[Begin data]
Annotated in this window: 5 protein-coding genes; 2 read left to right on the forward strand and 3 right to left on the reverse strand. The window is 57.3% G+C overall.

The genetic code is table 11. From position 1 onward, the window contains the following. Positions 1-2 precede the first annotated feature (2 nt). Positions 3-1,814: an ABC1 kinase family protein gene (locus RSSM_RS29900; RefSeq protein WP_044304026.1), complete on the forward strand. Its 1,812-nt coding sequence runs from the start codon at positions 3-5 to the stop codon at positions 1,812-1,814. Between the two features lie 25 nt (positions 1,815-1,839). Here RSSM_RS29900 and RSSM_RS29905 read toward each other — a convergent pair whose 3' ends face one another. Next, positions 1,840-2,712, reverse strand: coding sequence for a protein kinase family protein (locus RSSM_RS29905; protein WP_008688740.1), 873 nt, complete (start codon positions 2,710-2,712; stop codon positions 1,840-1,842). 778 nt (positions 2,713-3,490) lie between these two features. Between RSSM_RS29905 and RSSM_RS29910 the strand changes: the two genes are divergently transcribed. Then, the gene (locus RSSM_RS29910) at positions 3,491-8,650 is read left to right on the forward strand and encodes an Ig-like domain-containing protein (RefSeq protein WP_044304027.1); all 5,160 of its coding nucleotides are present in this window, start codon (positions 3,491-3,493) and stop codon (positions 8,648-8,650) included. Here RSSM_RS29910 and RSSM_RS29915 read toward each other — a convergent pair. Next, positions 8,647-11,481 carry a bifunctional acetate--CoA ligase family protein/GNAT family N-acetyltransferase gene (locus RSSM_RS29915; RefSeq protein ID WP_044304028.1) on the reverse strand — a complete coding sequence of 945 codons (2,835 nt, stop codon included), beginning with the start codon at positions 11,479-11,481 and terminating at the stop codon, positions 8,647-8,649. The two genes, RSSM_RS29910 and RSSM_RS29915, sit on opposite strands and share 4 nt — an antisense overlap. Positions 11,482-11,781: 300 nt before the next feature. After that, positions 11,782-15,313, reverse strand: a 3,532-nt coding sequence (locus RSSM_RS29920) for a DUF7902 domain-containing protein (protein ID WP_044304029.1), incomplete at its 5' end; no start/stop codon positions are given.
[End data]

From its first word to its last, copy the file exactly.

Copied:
Annotated in this window: 5 protein-coding genes; 2 read left to right on the forward strand and 3 right to left on the reverse strand. The window is 57.3% G+C overall.

The genetic code is table 11. From position 1 onward, the window contains the following. Positions 1-2 precede the first annotated feature (2 nt). Positions 3-1,814: an ABC1 kinase family protein gene (locus RSSM_RS29900; RefSeq protein WP_044304026.1), complete on the forward strand. Its 1,812-nt coding sequence runs from the start codon at positions 3-5 to the stop codon at positions 1,812-1,814. Between the two features lie 25 nt (positions 1,815-1,839). Here RSSM_RS29900 and RSSM_RS29905 read toward each other — a convergent pair whose 3' ends face one another. Next, positions 1,840-2,712, reverse strand: coding sequence for a protein kinase family protein (locus RSSM_RS29905; protein WP_008688740.1), 873 nt, complete (start codon positions 2,710-2,712; stop codon positions 1,840-1,842). 778 nt (positions 2,713-3,490) lie between these two features. Between RSSM_RS29905 and RSSM_RS29910 the strand changes: the two genes are divergently transcribed. Then, the gene (locus RSSM_RS29910) at positions 3,491-8,650 is read left to right on the forward strand and encodes an Ig-like domain-containing protein (RefSeq protein WP_044304027.1); all 5,160 of its coding nucleotides are present in this window, start codon (positions 3,491-3,493) and stop codon (positions 8,648-8,650) included. Here RSSM_RS29910 and RSSM_RS29915 read toward each other — a convergent pair. Next, positions 8,647-11,481 carry a bifunctional acetate--CoA ligase family protein/GNAT family N-acetyltransferase gene (locus RSSM_RS29915; RefSeq protein ID WP_044304028.1) on the reverse strand — a complete coding sequence of 945 codons (2,835 nt, stop codon included), beginning with the start codon at positions 11,479-11,481 and terminating at the stop codon, positions 8,647-8,649. The two genes, RSSM_RS29910 and RSSM_RS29915, sit on opposite strands and share 4 nt — an antisense overlap. Positions 11,482-11,781: 300 nt before the next feature. After that, positions 11,782-15,313, reverse strand: a 3,532-nt coding sequence (locus RSSM_RS29920) for a DUF7902 domain-containing protein (protein ID WP_044304029.1), incomplete at its 5' end; no start/stop codon positions are given.